Headphone amps were a lot more valued before the days of software that allowed you to plug into your laptop computer. Building them taught me a lot about electronics, but the field moved way too fast for me to keep up. Perhaps in a future blog I may talk about other special effects pedals that I built for my guitar and bass.

Chew on it and comment.

Musical Instruments

Do You REALLY Need a Baritone Guitar?

Maybe it is the algorithms, but this past week when I logged onto YouTube, I was blasted with dozens of videos from the guitar bloggers (including Casino Guitars) about baritone guitars. The good, the bad, the prices, the uses, the history, and more. Why all of a sudden this interest in the baritone guitar, especially the electric ones?

While I don’t follow today’s harder rock music, from what I learned, a lot of these punk, death metal, and other hardcore sounding bands are using the baritone guitar to get that deep grungy sound to go with the bowels-of-hell vocals. Where 7-string electrics were the thing a decade or two ago (with a low B string), these bands want even lower sounds to quake the stage and eardrums.

A little history. The baritone guitar began to gain interest with popular music back in the late 1950s/early 1960s. Danelectro was the main manufacturer. Guitarslinger Duane Eddy used one on a number of his songs, and they were also used in Nashville to copy the bass lines of songs by artists such as Pasty Cline and Jim Reeves (where it was commonly referred to as a “tic-tac” bass).

As for rock music, its use was sporadic to say the least. Two classic rock songs that have a prominent baritone guitar sound are The Beatles’ “Back in the USSR” and Aerosmith’s “Back in the Saddle.” These two songs featured the Fender Bass VI, which was also occasionally used by Cream’s Jack Bruce.

Baritone guitars made a slight comeback in the 1980s with a few of the neo-traditional country artists. A great example is Pete Anderson taking a lead on one with Dwight Yoakam’s “Little Ways.” During this time, Jerry Jones Guitars was producing replicas of the Danelectro baritone guitars, as well as a few original styles. Alt-country bands in the 1990s and 2000s were also implementing the baritone into some of their music, such as Dave Alvin with the reunion of The Knitters.

However, it never achieved a common guitar status. This is probably because of the specifications of the guitar. The neck scale is anywhere form 26 to 30 inches, and the string configuration is usually tuned down a fourth from B-to-B or a fifth from A-to-A. Picking a note on one of these with normal guitar pickups gives a springy, clunky sound that is somewhere between the regular guitar and a bass guitar. It has its unique sound, but playing a chord on one of these sounds horrible (at least to many).

Then we have today, where those metal-style bands WANT that earth-shaking low-end sound of distorted chords from a baritone guitar. To each his/her own, but I value my hearing, as well as my sanity.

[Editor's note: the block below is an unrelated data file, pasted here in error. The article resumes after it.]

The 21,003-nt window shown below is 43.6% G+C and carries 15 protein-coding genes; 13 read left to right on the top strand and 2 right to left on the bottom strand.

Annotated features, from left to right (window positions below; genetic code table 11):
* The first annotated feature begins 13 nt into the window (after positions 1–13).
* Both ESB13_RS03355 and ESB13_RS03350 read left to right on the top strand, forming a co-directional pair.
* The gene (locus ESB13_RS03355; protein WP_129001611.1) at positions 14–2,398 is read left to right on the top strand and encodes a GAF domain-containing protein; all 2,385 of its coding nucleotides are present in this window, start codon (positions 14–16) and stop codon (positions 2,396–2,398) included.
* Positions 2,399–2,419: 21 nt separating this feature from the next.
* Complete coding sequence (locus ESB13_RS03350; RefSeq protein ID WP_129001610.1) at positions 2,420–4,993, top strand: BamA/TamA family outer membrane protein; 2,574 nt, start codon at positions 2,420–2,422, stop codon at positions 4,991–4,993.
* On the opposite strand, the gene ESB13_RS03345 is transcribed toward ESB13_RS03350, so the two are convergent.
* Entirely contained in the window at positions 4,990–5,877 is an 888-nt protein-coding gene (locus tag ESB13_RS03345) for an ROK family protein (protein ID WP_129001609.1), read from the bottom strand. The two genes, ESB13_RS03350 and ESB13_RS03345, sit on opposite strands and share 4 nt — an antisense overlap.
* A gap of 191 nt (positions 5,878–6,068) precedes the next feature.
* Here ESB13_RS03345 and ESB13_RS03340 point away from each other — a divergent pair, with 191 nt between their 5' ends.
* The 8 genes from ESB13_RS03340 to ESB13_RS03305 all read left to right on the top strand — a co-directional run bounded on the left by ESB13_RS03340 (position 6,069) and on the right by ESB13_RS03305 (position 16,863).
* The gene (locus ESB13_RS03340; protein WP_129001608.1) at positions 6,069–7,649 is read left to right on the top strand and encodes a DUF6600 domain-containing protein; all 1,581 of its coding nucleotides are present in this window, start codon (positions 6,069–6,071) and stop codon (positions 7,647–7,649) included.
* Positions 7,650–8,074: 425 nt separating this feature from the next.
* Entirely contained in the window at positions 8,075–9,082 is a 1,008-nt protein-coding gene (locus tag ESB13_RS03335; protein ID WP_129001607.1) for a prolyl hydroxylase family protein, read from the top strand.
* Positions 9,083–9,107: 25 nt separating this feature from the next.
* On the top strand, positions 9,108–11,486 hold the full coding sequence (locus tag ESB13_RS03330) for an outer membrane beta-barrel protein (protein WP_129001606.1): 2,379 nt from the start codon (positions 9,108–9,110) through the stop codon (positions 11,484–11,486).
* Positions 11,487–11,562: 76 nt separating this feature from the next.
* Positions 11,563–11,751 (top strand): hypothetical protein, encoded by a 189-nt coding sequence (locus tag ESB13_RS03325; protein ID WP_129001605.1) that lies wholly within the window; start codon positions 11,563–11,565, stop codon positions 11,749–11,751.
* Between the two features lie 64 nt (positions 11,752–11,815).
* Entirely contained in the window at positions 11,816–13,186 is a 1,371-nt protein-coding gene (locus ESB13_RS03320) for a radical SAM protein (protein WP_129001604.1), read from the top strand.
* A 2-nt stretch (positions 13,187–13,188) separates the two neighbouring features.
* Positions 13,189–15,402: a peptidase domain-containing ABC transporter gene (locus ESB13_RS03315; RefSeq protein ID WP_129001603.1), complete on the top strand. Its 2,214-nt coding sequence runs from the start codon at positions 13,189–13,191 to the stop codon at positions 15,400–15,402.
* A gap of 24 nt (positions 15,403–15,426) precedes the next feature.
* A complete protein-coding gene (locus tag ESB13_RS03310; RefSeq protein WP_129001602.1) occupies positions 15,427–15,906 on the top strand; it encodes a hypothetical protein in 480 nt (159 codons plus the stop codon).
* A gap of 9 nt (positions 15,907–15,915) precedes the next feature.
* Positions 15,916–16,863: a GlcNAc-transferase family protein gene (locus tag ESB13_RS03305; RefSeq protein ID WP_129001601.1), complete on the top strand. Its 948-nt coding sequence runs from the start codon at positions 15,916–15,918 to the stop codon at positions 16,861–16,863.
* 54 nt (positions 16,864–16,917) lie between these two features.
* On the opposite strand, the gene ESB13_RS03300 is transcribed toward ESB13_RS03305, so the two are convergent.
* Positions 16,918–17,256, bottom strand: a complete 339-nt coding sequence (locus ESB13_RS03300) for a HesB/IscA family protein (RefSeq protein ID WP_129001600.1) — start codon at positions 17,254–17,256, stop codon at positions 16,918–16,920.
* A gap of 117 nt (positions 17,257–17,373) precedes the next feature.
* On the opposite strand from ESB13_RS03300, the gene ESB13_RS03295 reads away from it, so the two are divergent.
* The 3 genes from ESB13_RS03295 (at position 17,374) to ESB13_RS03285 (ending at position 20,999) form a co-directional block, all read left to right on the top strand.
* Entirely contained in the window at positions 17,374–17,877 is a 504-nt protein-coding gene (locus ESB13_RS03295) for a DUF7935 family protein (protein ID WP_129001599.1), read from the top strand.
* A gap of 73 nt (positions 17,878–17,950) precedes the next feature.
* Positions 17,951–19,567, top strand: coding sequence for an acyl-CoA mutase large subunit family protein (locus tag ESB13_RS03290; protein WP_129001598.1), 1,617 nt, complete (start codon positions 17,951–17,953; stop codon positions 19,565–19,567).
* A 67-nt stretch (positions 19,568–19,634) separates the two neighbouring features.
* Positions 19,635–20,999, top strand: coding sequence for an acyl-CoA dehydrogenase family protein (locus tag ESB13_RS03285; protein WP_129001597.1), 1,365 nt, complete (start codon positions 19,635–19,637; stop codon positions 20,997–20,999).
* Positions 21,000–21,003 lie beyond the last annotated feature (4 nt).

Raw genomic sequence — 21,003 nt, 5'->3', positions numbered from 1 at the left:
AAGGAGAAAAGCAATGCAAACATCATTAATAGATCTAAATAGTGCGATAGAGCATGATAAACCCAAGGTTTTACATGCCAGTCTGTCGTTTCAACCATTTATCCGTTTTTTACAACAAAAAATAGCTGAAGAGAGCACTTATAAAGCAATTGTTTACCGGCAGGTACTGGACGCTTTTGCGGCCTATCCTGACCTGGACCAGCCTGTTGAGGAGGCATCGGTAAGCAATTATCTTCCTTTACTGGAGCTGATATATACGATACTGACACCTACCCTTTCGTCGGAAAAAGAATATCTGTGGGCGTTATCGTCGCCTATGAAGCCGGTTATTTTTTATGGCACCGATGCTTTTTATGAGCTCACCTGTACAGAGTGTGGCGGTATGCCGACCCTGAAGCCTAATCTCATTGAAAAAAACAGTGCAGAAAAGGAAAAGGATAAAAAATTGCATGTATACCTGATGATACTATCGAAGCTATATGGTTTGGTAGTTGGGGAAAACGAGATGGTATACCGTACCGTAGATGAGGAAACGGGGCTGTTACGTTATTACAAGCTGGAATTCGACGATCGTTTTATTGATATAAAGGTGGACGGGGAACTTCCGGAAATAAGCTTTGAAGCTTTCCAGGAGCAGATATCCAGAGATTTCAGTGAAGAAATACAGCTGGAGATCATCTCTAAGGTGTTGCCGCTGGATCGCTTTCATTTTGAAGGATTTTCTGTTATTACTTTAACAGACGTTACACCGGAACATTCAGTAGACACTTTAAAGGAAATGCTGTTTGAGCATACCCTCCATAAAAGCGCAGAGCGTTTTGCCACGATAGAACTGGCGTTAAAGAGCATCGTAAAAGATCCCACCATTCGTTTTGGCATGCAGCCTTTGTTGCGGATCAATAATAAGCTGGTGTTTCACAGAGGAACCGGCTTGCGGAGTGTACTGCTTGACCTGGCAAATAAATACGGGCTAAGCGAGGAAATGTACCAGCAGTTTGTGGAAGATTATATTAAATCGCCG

This leads to the modern production of baritone guitars. Fender stopped producing the Bass VI years ago, but has now come out with the Squier Paranormal Carbonita Telecaster Baritone Guitar. Other manufacturers include ESP, Jackson, Reverend, and still Danelectro. Other than the Dan-o models, these are definitely geared to that metal crowd. They also range in price from $450 to $2,100 (on the Sweetwater website).
So would you consider paying at least $450 for a guitar that is not much more than a novelty? I guess if you have money to burn, then burn away. However, even when I was playing in roots-rock and alt-country bands 20+ years ago, I can only think of a few times when I wished that I had a baritone guitar. Fortunately for me, I was able to find an alternative.

About 20 or so years ago, Guitar Player put out an issue highlighting baritone guitars. This was about the time Jerry Jones started putting out its Dan-o copies, and they were getting great reviews for a short time. One article in that issue, however, caught my attention. It discussed creating your own baritone guitar from a regular electric guitar.

I went out and bought a cheap used Squier Telecaster, which has a 25.5-inch scale (just an inch or so less than a regular baritone) for about $100, and got to work. Work entailed filing the nut slots a bit as well as filing a little larger string hole at the tailpiece where the low E string resides. I used medium-gauge electric guitar strings but only used the thicker five strings. For the sixth string, I used a D string for a short-scale electric bass (this was why I filed a larger hole in the tailpiece). After re-setting the intonation, I had a decent baritone guitar! The Tele pickups gave it a bit of the old-school Dan-o sound.

I used it on a few recordings for other bands, and a few more people had borrowed it for use on their recordings. Basically, I saved hundreds of dollars. I still have that thing buried in my closet, and I doubt that it will ever be used again except to plunk around with at home.

The thing is, these guitars are not going to be used all of the time. I am not sure that even the metal bands will continue to use them as a rhythm guitar alternative for a long time. As for the original use in country music, they are a once-in-a-while flavor. Even use live with a country or Americana band would mean a one- or two-song change or perhaps a third guitarist (along with the rhythm and lead guitars).

My advice: don’t go out and buy one unless you have the money to spare, or are really serious about using it regularly in the studio or on stage. If you want to try a novel guitar project, convert one like I did for a lot less money.

Chew on it and comment.